USDA Wants Your Opinion On New EQIP Rule

USDA Wants Your Opinion On New EQIP Rule

USDA is seeking public comment on proposed changes to the Environmental Quality Incentives Program.

FAQ: USDA has opened a public comment period regarding a proposed new rule to improve the Environmental Quality Incentives Program or EQIP, one of the main soil and water conservation cost-sharing programs for farmers. What is this "interim final" rule? Why does USDA want to change EQIP?

Answer: USDA is publishing an "interim final" rule that outlines how the agency will improve the Environmental Quality Incentives Program. And yes, EQIP is indeed one of USDA's largest soil and water conservation programs. The interim final rule includes program changes authorized by Congress in the 2014 Farm Bill.

SIMPLIFY EQIP: USDA wants to change some rules for the EQIP program. The idea is to streamline conservation practice scheduling, simplify regulations on payment limitations and also simplify some other administrative actions.

USDA has established a 60-day comment period for the rule. The rule is being published in the Federal Register and regulations.gov beginning Friday, December 12. Public comments can be submitted through regulations.gov or by mailing them. Comments are due by February 10, 2015. Full details are in the Federal Register notice.

"This interim final rule provides a roadmap to help streamline and simplify EQIP for farmers and ranchers," U.S. Ag Secretary Tom Vilsack said in a statement on December 11. "We strongly encourage agricultural producers, private forest landowners and stakeholders to provide comments on our implementation processes. This feedback will help us improve our operation and deliver technical and financial assistance more efficiently to our nation's farmers, ranchers and forest landowners."

Changes are intended to simplify EQIP rules
The changes being proposed by this "interim final rule" are intended to simplify the EQIP regulations regarding conservation practice scheduling, payment limitations and other administrative actions. Vilsack says with these rule changes, USDA will enhance EQIP by streamlining the delivery of technical and financial assistance to ag producers and forest landowners nationwide.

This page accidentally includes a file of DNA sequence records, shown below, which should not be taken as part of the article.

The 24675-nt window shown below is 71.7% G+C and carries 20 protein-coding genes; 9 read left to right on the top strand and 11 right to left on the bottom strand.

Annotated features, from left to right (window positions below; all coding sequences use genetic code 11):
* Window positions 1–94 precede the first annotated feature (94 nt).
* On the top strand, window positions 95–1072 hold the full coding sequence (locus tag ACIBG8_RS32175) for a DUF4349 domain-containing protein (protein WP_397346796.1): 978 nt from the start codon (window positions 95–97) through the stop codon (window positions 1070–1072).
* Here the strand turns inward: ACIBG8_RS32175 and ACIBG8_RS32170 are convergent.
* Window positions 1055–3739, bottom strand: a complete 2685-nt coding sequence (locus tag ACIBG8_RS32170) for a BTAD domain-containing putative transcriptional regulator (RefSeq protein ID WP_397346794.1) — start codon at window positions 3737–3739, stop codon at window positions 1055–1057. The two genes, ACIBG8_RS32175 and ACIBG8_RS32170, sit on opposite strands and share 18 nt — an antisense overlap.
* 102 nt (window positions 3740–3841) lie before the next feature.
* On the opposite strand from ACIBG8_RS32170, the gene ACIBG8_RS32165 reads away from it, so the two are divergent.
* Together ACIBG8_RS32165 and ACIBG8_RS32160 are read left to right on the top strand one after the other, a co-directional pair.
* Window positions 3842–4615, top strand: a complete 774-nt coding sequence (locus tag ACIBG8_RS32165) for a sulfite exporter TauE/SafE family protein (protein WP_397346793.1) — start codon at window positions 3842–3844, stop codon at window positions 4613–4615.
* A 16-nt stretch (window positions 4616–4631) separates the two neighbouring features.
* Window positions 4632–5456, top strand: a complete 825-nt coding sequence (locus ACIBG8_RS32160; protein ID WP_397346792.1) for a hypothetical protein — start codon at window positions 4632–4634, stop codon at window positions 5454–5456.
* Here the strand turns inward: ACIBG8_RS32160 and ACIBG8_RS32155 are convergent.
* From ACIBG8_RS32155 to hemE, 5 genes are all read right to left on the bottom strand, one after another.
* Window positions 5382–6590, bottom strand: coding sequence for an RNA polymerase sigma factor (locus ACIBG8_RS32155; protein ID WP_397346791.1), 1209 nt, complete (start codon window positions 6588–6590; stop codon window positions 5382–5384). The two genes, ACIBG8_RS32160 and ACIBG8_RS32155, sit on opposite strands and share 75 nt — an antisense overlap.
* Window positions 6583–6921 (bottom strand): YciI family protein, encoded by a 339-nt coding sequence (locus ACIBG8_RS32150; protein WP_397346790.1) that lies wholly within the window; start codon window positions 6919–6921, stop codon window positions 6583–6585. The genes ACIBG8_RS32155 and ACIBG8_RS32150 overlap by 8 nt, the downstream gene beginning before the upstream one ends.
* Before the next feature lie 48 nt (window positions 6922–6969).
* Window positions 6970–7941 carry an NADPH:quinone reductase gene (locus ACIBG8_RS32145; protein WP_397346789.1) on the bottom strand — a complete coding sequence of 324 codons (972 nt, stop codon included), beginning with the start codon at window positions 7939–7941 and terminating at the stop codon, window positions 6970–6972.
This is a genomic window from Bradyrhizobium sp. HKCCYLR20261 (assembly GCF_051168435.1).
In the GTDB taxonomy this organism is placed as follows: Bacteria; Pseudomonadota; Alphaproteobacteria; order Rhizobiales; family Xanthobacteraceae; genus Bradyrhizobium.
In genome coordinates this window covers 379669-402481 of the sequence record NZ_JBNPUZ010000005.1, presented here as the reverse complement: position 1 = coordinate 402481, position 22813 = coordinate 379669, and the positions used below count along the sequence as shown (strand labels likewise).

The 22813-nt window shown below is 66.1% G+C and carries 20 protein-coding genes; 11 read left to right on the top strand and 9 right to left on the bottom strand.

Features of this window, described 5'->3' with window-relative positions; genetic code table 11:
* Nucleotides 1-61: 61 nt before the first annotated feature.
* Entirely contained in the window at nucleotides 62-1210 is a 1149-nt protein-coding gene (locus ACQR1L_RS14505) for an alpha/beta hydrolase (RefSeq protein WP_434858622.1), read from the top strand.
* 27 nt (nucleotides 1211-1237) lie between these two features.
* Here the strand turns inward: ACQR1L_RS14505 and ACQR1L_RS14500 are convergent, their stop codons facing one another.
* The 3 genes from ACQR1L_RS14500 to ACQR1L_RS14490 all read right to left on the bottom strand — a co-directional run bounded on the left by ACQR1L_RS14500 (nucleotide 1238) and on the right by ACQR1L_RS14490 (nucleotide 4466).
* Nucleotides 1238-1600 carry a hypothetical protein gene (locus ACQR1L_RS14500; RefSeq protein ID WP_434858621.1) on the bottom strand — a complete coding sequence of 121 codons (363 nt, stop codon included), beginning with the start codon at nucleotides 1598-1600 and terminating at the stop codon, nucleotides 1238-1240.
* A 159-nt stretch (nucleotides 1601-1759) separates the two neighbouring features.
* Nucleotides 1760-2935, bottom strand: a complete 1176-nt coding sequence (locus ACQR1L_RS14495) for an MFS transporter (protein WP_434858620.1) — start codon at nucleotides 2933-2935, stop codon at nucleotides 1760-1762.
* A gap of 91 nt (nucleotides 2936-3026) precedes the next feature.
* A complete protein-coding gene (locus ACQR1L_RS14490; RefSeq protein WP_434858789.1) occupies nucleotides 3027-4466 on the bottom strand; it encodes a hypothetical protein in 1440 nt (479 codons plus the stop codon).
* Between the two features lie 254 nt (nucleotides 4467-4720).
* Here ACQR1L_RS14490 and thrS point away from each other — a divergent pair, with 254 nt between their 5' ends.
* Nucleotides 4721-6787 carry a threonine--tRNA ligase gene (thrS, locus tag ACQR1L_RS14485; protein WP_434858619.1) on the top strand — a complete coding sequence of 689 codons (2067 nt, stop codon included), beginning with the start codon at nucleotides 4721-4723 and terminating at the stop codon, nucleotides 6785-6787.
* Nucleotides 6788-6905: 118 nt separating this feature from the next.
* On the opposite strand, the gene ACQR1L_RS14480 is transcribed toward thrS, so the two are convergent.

Highlights of program changes that will be brought about with this new rule include the following:

Requires at least 5% of available EQIP funds be targeted for conservation practices that promote wildlife habitat;

Establishes EQIP as a contributing program for the Regional Conservation Partnership Program;

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Increases the advanced payment from 30% to 50% for eligible historically underserved producers, including beginning farmers, to help purchase material or contract services;

Targets assistance to military veteran farmers and ranchers including eligibility for the new 50% advance payment and up to 90% of the cost to implement EQIP conservation practices;

Increases the payment limitation for EQIP from $300,000 to a maximum of $450,000 for benefits received during 2014-2018 and removes the option for a waiver to exceed payment limitations;

Eliminates the requirement for a program contract to remain in place for one year after the last practice has been implemented, allowing practices to be scheduled through the tenth year of a contract;

Includes an option to waive the irrigation history requirement under certain conditions;

Incorporates the Wildlife Habitat Incentive Program functions into EQIP.

This "interim final rule" follows publication of the Conservation Stewardship Program (CSP) interim final rule in Federal Register on November 5. USDA is also seeking comments for the CSP rule.

EQIP program is used by many farmers and ranchers
USDA's Natural Resources Conservation Service or NRCS administers EQIP, a voluntary program that provides financial and technical assistance to eligible farmers, ranchers and forest landowners to help them address soil, water, air and related natural resource concerns on their lands in an environmentally beneficial and cost-effective manner. Resulting conservation and environmental benefits include improved water and air quality, reduced soil erosion and sedimentation, improved energy conservation, improved grazing and forest lands, and created or improved wildlife habitat on working farms, ranches and non-industrial forestlands.

EQIP has touched the lives of hundreds of thousands of ag producers and forest landowners since its launch in 1997. From that time through 2014, USDA has invested in 596,481 contracts for a total of nearly $11 billion on nearly 232 million acres nationwide. For more information about interim final rules for USDA NRCS's Farm Bill conservation programs, visit the EQIP Rule Page. For more information on technical and financial assistance available through EQIP, visit the EQIP Web page.

TAGS: Farm Policy
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